Later that year (1970), the 25th Session of the UN General Assembly unanimously adopted Resolution 2645 (XXV), the “Aerial hijacking or interference with civil air travel” resolution.

To this day, however, my father and the other 10 remain unable to return home; they have become an “exception.”

In 2001, when I was 34 years old, I watched the 3rd reunion event of separated families on TV. Ms. Gyung-hee Sung, one of the flight attendants, was shown joyfully meeting her mother. At that moment, I knew I had to meet my father.

My throat went dry as my father’s life-long absence came back to me in full force. As my eyes welled up with tears, I looked at my little girl (2 years old), smiling in my arms and licking at her bottle. She was so beautiful, and I asked myself, “How difficult must it be for my father, forever separated from his children?”

I experienced a new kind of pain; not of a son who lost his father, but of a father forcibly taken away from his children. The pain was unbearable.

Having resolved to meet my father, I began searching for documents and other materials dating from my father’s abduction.

But I was soon confronted by the huge wall of time, and people’s callous disregard for my human rights. “The hijacking happened in 1969,” people said. “It is a thing of the past. What does it have to do with us in the present?” They also said, “This is a complex issue of international politics. What can YOU hope to accomplish? Get over it!”

I simply could not accept their logic. The humanitarian process aimed at bringing my father home is still ongoing. My father is not home yet. I have yet to meet him, and North Korea refuses to even officially confirm whether my father is still alive. How could anyone call my father’s case “a thing of the past”?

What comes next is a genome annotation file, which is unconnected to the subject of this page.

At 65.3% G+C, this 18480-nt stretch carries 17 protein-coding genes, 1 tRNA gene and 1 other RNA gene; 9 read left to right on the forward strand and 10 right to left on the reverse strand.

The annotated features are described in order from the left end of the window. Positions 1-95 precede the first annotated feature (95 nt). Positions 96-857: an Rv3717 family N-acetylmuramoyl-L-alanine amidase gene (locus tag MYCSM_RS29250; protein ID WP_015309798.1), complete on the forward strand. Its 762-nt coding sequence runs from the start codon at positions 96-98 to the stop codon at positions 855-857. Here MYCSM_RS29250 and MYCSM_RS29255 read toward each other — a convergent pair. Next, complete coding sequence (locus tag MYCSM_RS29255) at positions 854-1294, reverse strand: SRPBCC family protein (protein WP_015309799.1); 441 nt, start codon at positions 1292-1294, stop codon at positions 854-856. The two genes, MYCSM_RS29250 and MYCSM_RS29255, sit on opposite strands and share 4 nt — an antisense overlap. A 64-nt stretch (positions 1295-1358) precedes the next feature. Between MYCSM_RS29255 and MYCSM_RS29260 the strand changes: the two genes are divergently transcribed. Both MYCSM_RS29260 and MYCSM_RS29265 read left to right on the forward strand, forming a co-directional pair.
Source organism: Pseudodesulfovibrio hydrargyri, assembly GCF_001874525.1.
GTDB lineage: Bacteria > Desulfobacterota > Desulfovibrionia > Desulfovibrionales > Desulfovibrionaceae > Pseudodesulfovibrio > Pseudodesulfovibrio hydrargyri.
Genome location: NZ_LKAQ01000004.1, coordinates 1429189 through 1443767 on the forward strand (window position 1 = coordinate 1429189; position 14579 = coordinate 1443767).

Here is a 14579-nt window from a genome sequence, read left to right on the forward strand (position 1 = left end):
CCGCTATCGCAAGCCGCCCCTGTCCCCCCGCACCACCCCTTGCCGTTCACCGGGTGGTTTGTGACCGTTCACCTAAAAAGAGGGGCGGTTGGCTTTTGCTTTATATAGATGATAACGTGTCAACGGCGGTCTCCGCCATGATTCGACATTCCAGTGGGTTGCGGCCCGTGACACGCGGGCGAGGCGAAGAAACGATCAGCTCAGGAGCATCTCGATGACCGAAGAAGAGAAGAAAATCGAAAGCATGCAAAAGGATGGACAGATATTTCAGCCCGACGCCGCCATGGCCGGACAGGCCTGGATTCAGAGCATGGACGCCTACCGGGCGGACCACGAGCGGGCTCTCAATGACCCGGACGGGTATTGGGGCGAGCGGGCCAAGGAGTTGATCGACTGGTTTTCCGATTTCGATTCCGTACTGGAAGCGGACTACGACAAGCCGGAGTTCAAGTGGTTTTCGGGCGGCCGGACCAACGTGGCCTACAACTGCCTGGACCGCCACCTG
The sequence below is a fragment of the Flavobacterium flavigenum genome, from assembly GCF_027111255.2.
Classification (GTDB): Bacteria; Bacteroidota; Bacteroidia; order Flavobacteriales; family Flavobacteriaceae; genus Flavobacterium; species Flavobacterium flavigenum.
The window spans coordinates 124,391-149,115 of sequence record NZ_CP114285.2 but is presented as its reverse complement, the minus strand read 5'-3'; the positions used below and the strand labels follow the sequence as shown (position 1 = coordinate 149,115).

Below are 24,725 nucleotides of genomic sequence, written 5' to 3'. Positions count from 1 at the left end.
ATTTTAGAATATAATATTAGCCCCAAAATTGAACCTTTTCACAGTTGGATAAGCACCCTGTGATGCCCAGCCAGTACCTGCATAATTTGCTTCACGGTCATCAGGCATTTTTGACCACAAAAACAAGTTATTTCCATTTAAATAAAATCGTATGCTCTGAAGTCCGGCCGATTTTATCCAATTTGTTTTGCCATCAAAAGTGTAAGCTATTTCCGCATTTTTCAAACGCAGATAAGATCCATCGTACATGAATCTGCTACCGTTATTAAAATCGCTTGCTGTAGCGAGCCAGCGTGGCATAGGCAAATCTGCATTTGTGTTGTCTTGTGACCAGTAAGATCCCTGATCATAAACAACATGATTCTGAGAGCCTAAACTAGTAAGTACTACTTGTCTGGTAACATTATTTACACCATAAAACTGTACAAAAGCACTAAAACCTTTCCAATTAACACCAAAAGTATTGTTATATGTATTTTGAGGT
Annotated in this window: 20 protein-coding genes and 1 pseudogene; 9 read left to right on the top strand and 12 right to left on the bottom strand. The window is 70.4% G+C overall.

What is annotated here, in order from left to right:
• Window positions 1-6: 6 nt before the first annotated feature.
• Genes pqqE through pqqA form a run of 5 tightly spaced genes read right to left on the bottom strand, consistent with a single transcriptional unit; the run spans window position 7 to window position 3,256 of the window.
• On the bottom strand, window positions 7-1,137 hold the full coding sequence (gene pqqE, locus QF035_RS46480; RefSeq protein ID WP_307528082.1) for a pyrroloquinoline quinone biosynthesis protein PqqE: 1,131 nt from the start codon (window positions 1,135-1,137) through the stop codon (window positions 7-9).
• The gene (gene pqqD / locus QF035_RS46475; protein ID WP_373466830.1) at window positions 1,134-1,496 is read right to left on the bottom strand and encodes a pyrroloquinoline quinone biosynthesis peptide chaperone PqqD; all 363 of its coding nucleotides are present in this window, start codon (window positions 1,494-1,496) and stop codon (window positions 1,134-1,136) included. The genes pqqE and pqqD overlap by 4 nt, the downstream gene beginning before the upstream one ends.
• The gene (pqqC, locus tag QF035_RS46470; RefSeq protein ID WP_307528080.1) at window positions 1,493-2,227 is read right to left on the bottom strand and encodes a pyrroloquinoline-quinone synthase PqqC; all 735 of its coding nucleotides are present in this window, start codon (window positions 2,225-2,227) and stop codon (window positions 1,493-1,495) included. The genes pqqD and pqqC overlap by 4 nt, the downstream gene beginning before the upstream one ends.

As I became more and more convinced that there is not a single reason for my father to be held against his will, the deafening silence of the South Korean society pushed me to despair, and my family along with me.

I had to make a choice: For the sake of my wife and children, should I give up trying to save my father? Or should I keep fighting? In the end, I simply could not give up.

If I gave up on my father simply because it was too difficult, then I too would be accepting that he is “a thing of the past.” I would then become a co-perpetrator.

And I knew I would not be fighting alone forever, that someday people of true conscience would stand with me. That hope kept me going.

When I first began fighting to bring my father home, I was 34 years old. Now, I am 50, and my 2-year-old little girl has become 18.

Now, 16 years later, I have concluded that my father’s return does not depend on the voluntary cooperation of North Korea. Rather, the key is for the international community to speak up, to demand that North Korea abide by the Convention for the Suppression of Unlawful Seizure of Aircraft and other universal human rights treaties that it has agreed to uphold.

Which is why I appeal to you: the conscience of humanity.

Please remember me and my father. My father and I are human beings, not animals.

We deserve to live while enjoying our rights as human beings.

For the sake of realizing all our universal human rights, I urge you to join us in calling for the enforcement of the 1970 ICAO Resolution, the UN Security Council Resolution 286, and the Convention for the Suppression of Unlawful Seizure of Aircraft.

Help us ensure that my family does not become an “exception.”

I appeal to the conscience of the 21st century: Please rise up and help repatriate my father!